TABLE 3______________________________________  Calculated    FoundPolyester No.    C (%)   H (%)   O (%) C (%) H (%) O (%)______________________________________A-1      70.96   4.33    24.71 70.53 4.13  25.34A-2      73.05   4.17    22.78 73.02 4.12  22.86A-3      71.57   4.09    24.34 71.28 4.10  24.62A-4      72.00   4.03    23.98 71.54 4.07  24.39A-5      70.69   4.05    25.26 69.88 4.02  26.10A-6      72.22   4.05    23.73 71.22 3.96  24.82A-7      74.31   4.17    21.52 74.93 4.21  20.85A-8      72.89   4.09    23.03 73.45 4.20  22.35B-1      71.56   4.05    24.39 71.35 3.93  24.72B-2      71.93   4.12    23.95 71.87 4.12  24.01B-3      74.07   4.23    21.71 73.55 4.27  22.18B-4      72.63   4.15    23.22 72.52 4.08  23.40B-5      73.03   4.09    22.89 73.07 3.98  22.95B-6      71.93   4.12    23.95 72.43 4.00  23.57______________________________________

              TABLE 4______________________________________     Measurement    Load   Melt-viscosityPolyester No.     temperature (°C.)                    (kg)   (poise)______________________________________A-1       350            50     167,000A-2       330            10     7,760A-3       350            10     24,700A-4       300            10     3,870A-5       350            10     9,390A-6       280            10     6,840A-7       280            10       286A-8       280            10     42,500B-1       280            10     1,310B-2       350            50       434B-3       280            10       223B-4       350            50     183,000B-5       350            50       440B-6       350            50     142,500______________________________________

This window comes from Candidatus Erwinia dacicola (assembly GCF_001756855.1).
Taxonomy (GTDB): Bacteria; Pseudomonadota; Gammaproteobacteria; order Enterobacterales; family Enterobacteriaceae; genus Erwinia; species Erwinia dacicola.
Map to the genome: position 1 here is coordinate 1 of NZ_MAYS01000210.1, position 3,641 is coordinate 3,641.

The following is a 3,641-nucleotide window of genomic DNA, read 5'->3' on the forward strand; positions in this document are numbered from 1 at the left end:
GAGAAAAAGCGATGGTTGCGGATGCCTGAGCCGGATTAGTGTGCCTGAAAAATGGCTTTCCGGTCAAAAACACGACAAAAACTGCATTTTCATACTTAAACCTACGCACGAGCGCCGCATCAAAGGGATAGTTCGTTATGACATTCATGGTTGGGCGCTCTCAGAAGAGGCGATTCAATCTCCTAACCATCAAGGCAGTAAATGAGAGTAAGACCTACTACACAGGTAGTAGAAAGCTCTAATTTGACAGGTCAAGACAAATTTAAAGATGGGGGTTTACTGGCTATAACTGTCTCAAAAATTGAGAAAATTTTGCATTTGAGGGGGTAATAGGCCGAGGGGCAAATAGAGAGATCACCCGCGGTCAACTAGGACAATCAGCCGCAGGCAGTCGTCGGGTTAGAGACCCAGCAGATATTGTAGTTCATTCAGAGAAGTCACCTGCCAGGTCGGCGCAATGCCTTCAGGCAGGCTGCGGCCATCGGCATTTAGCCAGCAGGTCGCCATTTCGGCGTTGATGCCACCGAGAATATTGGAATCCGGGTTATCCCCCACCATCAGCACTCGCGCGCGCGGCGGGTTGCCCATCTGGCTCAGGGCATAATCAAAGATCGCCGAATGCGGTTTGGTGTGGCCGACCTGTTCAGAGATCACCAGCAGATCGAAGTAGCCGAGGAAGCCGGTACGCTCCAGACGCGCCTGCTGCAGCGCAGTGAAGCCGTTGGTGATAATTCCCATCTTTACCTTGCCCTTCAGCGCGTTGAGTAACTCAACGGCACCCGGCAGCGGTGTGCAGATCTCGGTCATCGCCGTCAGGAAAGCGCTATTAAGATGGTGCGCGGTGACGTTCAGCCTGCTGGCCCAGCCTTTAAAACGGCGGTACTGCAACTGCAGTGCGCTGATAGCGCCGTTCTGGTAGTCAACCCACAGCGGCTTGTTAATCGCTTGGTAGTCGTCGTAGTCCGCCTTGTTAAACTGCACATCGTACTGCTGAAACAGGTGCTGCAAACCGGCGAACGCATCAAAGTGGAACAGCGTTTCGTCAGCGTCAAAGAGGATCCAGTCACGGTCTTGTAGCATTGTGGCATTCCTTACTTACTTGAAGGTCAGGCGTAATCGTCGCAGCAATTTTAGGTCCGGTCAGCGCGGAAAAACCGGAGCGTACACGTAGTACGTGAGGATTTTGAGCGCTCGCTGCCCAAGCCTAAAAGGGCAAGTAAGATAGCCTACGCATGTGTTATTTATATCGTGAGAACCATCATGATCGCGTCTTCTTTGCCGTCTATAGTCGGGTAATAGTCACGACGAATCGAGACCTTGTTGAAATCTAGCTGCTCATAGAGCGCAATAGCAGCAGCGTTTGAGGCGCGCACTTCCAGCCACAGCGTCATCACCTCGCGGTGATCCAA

Citations de brevets
Brevet cité Date de dépôt Date de publication Déposant Titre
US3778410 *28 sept. 197211 déc. 1973Eastman Kodak CoProcess for preparing a final copolyester by reacting a starting polyester with an acyloxy aromatic carboxylic acid
US4161470 *20 oct. 197717 juil. 1979Celanese CorporationPolyester of 6-hydroxy-2-naphthoic acid and para-hydroxy benzoic acid capable of readily undergoing melt processing
US4605727 *28 févr. 198512 août 1986Director General Of The Agency Of Industrial Science And TechnologyHigh modulus polyester
US4663422 *25 oct. 19855 mai 1987Director General Of The Agency Of Industrial Science And TechnologyMolding materials
US4906724 *22 nov. 19886 mars 1990Japan as represented by the Director General of Agency of Industrial Science and TechnologyHigh modulus polyester from 4,4'-diphenyldicarboxylic acid
Citations hors brevets
Référence
1J. E. McIntyre, P. E. P. Maj *and J. G. Tomka "Thermotropic Polyesters:" Dept. Text. Ind., Univ. Leeds. 1989.
2 *J. E. McIntyre, P. E. P. Maj *and J. G. Tomka Thermotropic Polyesters: Dept. Text. Ind., Univ. Leeds. 1989.
Référencé par
Brevet citant Date de dépôt Date de publication Déposant Titre
US5399428 *11 mars 199421 mars 1995Monsanto CompanyFlame retardant polyester copolymers
US5399429 *11 mars 199421 mars 1995Monsanto CompanyFlame retardant recycled polyester copolymers
US5703134 *10 déc. 199630 déc. 1997Monsanto CompanyHeating polyethylene terephthalic with dicarboxylic acid
US5847070 *1 déc. 19948 déc. 1998Monsanto CompanyHydroxy ethyl bibenzoate
Classifications
Classification aux États-Unis528/193, 528/176, 528/190, 528/125, 528/194
Classification internationaleC08G63/672, C08G63/60, C08G63/19
Classification coopérativeC08G63/60
Classification européenneC08G63/60
Événements juridiques
DateCodeÉvénementDescription
23 mars 1999FPExpired due to failure to pay maintenance fee
Effective date: 19990108
10 janv. 1999LAPSLapse for failure to pay maintenance fees
4 août 1998REMIMaintenance fee reminder mailed
20 juin 1994FPAYFee payment
Year of fee payment: 4
31 janv. 1990ASAssignment
Owner name: MITSUBISHI GAS CHEMICAL COMPANY, INC., JAPAN
Free format text: ASSIGNMENT OF ASSIGNORS INTEREST.;ASSIGNORS:TANISAKE, HIROKA;YAMAMOTO, KOJI;HIROTA, TOSHIZUMI;AND OTHERS;REEL/FRAME:005222/0431
Effective date: 19900116